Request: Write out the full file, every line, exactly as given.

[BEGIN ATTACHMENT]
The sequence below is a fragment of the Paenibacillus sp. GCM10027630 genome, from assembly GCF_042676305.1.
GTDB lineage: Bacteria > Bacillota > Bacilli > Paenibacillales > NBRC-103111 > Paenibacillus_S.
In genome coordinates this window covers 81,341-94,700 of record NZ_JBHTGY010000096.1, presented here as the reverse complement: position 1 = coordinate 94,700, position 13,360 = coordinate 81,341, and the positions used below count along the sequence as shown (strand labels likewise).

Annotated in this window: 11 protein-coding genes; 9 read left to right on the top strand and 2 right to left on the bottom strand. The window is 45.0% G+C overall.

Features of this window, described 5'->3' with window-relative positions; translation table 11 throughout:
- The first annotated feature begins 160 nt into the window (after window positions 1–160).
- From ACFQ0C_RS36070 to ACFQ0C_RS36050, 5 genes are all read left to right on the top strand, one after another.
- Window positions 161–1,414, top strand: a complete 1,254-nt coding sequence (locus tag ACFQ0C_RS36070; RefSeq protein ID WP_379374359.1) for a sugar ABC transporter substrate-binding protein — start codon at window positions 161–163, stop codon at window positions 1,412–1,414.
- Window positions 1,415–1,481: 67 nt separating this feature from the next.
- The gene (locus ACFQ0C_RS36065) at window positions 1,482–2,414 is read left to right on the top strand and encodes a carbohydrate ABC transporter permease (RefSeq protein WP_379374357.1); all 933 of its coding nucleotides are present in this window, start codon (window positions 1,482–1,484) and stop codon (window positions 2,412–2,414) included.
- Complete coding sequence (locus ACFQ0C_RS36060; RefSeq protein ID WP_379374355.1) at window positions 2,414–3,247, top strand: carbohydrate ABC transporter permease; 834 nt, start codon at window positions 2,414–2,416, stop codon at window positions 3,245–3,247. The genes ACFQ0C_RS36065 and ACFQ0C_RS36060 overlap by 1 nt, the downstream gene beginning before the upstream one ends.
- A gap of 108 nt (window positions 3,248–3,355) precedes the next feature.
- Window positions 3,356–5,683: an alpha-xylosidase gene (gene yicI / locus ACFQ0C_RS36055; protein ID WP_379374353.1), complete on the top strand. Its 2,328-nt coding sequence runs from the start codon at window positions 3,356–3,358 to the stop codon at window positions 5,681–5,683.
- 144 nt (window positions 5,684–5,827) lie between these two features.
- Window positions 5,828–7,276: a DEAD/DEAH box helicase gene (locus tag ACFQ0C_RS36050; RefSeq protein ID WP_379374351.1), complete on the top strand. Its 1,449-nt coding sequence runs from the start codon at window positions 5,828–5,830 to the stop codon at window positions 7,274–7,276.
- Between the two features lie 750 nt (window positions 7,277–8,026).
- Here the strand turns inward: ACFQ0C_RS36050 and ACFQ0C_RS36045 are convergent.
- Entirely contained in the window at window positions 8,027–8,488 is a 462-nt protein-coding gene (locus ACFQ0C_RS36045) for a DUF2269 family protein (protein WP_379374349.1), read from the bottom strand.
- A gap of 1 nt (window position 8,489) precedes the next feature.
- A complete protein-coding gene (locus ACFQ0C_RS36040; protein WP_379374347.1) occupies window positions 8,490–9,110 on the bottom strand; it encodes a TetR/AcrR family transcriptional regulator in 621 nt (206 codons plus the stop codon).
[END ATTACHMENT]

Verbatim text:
The sequence below is a fragment of the Paenibacillus sp. GCM10027630 genome, from assembly GCF_042676305.1.
GTDB lineage: Bacteria > Bacillota > Bacilli > Paenibacillales > NBRC-103111 > Paenibacillus_S.
In genome coordinates this window covers 81,341-94,700 of record NZ_JBHTGY010000096.1, presented here as the reverse complement: position 1 = coordinate 94,700, position 13,360 = coordinate 81,341, and the positions used below count along the sequence as shown (strand labels likewise).

Annotated in this window: 11 protein-coding genes; 9 read left to right on the top strand and 2 right to left on the bottom strand. The window is 45.0% G+C overall.

Features of this window, described 5'->3' with window-relative positions; translation table 11 throughout:
- The first annotated feature begins 160 nt into the window (after window positions 1–160).
- From ACFQ0C_RS36070 to ACFQ0C_RS36050, 5 genes are all read left to right on the top strand, one after another.
- Window positions 161–1,414, top strand: a complete 1,254-nt coding sequence (locus tag ACFQ0C_RS36070; RefSeq protein ID WP_379374359.1) for a sugar ABC transporter substrate-binding protein — start codon at window positions 161–163, stop codon at window positions 1,412–1,414.
- Window positions 1,415–1,481: 67 nt separating this feature from the next.
- The gene (locus ACFQ0C_RS36065) at window positions 1,482–2,414 is read left to right on the top strand and encodes a carbohydrate ABC transporter permease (RefSeq protein WP_379374357.1); all 933 of its coding nucleotides are present in this window, start codon (window positions 1,482–1,484) and stop codon (window positions 2,412–2,414) included.
- Complete coding sequence (locus ACFQ0C_RS36060; RefSeq protein ID WP_379374355.1) at window positions 2,414–3,247, top strand: carbohydrate ABC transporter permease; 834 nt, start codon at window positions 2,414–2,416, stop codon at window positions 3,245–3,247. The genes ACFQ0C_RS36065 and ACFQ0C_RS36060 overlap by 1 nt, the downstream gene beginning before the upstream one ends.
- A gap of 108 nt (window positions 3,248–3,355) precedes the next feature.
- Window positions 3,356–5,683: an alpha-xylosidase gene (gene yicI / locus ACFQ0C_RS36055; protein ID WP_379374353.1), complete on the top strand. Its 2,328-nt coding sequence runs from the start codon at window positions 3,356–3,358 to the stop codon at window positions 5,681–5,683.
- 144 nt (window positions 5,684–5,827) lie between these two features.
- Window positions 5,828–7,276: a DEAD/DEAH box helicase gene (locus tag ACFQ0C_RS36050; RefSeq protein ID WP_379374351.1), complete on the top strand. Its 1,449-nt coding sequence runs from the start codon at window positions 5,828–5,830 to the stop codon at window positions 7,274–7,276.
- Between the two features lie 750 nt (window positions 7,277–8,026).
- Here the strand turns inward: ACFQ0C_RS36050 and ACFQ0C_RS36045 are convergent.
- Entirely contained in the window at window positions 8,027–8,488 is a 462-nt protein-coding gene (locus ACFQ0C_RS36045) for a DUF2269 family protein (protein WP_379374349.1), read from the bottom strand.
- A gap of 1 nt (window position 8,489) precedes the next feature.
- A complete protein-coding gene (locus ACFQ0C_RS36040; protein WP_379374347.1) occupies window positions 8,490–9,110 on the bottom strand; it encodes a TetR/AcrR family transcriptional regulator in 621 nt (206 codons plus the stop codon).